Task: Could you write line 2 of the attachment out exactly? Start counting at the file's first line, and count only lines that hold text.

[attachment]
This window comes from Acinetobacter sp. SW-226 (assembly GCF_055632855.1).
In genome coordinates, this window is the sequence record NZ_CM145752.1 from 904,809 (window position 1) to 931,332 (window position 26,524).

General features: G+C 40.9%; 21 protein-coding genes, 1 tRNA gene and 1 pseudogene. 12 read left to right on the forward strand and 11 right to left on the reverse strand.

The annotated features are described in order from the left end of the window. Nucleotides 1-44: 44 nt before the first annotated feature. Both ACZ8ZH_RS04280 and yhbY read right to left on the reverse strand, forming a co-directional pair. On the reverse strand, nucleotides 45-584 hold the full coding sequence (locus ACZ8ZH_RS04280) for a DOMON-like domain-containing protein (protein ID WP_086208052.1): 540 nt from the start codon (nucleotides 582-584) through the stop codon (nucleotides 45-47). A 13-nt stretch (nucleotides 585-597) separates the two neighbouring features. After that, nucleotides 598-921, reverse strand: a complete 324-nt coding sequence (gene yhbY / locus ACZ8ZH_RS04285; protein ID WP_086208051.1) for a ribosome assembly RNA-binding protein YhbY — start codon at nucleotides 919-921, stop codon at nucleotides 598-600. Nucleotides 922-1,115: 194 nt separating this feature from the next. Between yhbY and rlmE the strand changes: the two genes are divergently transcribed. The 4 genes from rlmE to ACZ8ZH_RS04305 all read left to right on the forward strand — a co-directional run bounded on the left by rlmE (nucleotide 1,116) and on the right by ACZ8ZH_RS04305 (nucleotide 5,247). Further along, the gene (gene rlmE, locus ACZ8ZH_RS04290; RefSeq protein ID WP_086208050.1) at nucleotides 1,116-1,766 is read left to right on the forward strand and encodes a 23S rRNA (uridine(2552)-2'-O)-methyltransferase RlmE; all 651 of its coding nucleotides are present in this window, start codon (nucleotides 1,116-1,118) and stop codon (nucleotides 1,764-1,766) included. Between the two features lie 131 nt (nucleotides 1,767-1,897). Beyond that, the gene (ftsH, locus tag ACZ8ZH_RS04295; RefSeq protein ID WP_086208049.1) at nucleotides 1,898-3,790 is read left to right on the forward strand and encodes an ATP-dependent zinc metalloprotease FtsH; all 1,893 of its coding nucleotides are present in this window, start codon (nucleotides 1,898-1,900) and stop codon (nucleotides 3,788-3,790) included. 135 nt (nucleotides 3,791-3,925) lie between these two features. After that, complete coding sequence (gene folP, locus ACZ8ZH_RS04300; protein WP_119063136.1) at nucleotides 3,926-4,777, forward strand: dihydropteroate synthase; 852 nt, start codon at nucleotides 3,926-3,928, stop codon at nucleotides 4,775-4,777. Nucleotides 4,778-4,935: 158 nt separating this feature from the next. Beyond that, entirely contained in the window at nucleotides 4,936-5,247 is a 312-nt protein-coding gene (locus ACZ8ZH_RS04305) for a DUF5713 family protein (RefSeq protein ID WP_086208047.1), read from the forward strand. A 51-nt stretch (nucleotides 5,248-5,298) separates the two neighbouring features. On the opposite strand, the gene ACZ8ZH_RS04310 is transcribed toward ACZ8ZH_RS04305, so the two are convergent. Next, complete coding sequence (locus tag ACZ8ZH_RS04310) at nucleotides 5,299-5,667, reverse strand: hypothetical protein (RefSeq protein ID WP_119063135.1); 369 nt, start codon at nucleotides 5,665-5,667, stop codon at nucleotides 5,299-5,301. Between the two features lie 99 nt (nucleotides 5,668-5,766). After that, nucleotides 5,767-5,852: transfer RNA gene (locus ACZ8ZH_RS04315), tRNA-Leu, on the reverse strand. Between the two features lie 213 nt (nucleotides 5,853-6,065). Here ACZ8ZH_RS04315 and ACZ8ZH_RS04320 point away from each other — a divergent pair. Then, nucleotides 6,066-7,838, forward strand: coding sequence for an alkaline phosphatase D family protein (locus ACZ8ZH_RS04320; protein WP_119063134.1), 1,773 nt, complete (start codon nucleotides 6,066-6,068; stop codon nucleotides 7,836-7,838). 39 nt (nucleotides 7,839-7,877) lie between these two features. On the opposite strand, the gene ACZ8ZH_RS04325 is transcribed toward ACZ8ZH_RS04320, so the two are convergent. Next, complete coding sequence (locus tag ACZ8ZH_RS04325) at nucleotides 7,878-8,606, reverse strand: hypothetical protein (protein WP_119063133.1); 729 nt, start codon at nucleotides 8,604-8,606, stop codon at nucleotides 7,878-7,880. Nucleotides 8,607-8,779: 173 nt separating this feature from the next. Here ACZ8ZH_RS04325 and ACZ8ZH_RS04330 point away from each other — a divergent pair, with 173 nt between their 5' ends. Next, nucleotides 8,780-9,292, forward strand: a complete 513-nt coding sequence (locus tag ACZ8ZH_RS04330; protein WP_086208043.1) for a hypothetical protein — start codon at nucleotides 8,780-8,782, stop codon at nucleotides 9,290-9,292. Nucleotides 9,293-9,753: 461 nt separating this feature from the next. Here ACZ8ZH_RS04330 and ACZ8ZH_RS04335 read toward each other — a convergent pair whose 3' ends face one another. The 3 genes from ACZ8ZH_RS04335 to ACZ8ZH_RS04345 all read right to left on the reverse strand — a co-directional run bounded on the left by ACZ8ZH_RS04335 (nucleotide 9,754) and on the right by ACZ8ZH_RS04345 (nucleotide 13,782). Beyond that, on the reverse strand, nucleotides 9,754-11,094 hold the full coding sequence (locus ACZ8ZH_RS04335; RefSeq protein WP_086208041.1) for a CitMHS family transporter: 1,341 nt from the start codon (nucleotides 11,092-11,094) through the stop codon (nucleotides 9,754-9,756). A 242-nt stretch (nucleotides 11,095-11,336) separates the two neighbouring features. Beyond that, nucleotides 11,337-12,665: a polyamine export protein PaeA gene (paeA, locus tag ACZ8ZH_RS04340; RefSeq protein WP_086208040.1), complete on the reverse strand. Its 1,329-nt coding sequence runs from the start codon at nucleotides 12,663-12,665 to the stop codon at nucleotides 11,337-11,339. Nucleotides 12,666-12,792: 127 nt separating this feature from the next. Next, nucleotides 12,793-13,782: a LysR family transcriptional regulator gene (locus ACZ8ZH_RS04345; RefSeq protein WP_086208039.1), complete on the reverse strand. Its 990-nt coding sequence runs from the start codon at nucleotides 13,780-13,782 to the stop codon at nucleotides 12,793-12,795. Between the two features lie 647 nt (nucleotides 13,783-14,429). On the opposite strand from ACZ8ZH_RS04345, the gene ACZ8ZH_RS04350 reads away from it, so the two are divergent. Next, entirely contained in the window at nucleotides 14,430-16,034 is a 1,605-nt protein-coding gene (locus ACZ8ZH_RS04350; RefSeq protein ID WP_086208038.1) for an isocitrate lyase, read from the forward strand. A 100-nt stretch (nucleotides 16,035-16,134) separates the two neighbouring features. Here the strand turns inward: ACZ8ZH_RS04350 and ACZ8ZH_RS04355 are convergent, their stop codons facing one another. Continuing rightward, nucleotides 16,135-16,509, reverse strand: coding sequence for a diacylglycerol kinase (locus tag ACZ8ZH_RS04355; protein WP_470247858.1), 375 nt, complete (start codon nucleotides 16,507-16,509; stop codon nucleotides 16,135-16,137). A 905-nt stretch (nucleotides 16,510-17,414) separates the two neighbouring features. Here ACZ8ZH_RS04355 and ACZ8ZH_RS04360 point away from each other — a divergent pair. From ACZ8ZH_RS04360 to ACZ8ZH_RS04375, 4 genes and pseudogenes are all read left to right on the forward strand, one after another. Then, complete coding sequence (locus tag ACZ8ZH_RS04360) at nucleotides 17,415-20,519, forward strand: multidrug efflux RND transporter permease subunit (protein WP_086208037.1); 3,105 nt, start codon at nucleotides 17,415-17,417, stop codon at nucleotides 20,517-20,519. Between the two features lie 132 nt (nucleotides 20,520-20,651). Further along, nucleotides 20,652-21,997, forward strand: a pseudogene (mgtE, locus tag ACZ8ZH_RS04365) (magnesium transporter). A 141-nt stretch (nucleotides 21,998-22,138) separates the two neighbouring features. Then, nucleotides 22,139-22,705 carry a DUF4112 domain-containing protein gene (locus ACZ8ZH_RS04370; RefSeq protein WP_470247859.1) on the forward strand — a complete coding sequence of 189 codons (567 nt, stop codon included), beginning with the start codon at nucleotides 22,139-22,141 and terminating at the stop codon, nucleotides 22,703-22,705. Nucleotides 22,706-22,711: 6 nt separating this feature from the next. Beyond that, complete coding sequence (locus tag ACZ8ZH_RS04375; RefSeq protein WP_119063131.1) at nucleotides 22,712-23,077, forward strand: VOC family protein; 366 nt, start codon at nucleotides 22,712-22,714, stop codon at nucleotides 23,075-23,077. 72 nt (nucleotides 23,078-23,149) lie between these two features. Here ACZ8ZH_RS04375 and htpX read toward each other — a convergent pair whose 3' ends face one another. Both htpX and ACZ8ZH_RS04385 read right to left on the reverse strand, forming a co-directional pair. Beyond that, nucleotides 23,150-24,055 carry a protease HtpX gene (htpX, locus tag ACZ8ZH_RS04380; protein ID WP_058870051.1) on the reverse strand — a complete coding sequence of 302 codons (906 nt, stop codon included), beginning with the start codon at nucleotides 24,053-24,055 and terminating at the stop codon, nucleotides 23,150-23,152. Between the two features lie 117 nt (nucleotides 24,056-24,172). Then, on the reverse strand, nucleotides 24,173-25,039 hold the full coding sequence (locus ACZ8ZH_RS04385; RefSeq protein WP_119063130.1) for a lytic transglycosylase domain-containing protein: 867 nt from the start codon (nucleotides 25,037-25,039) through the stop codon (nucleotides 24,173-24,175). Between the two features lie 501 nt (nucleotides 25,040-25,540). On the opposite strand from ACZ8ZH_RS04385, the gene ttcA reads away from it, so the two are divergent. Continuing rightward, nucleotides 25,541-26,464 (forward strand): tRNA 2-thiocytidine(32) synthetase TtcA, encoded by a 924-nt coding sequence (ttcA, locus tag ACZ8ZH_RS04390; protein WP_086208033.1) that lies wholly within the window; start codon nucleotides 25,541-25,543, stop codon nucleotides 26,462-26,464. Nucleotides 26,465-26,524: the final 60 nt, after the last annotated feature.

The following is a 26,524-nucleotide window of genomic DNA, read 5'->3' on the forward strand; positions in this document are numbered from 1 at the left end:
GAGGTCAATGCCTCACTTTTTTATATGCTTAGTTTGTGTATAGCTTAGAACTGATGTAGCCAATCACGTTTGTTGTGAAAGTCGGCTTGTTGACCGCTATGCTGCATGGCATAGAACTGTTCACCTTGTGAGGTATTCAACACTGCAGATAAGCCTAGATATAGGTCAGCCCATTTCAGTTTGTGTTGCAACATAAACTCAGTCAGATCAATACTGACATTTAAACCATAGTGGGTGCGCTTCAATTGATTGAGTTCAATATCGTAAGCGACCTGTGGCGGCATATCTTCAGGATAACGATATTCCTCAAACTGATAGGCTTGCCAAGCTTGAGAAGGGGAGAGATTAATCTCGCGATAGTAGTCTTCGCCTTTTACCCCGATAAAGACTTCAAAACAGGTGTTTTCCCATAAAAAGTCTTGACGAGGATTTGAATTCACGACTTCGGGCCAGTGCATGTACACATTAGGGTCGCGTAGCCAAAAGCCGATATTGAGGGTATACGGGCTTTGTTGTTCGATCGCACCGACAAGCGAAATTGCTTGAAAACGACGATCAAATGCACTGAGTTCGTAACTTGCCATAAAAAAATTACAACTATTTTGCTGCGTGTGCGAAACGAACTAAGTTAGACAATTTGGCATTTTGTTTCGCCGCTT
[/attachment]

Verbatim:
In genome coordinates, this window is the sequence record NZ_CM145752.1 from 904,809 (window position 1) to 931,332 (window position 26,524).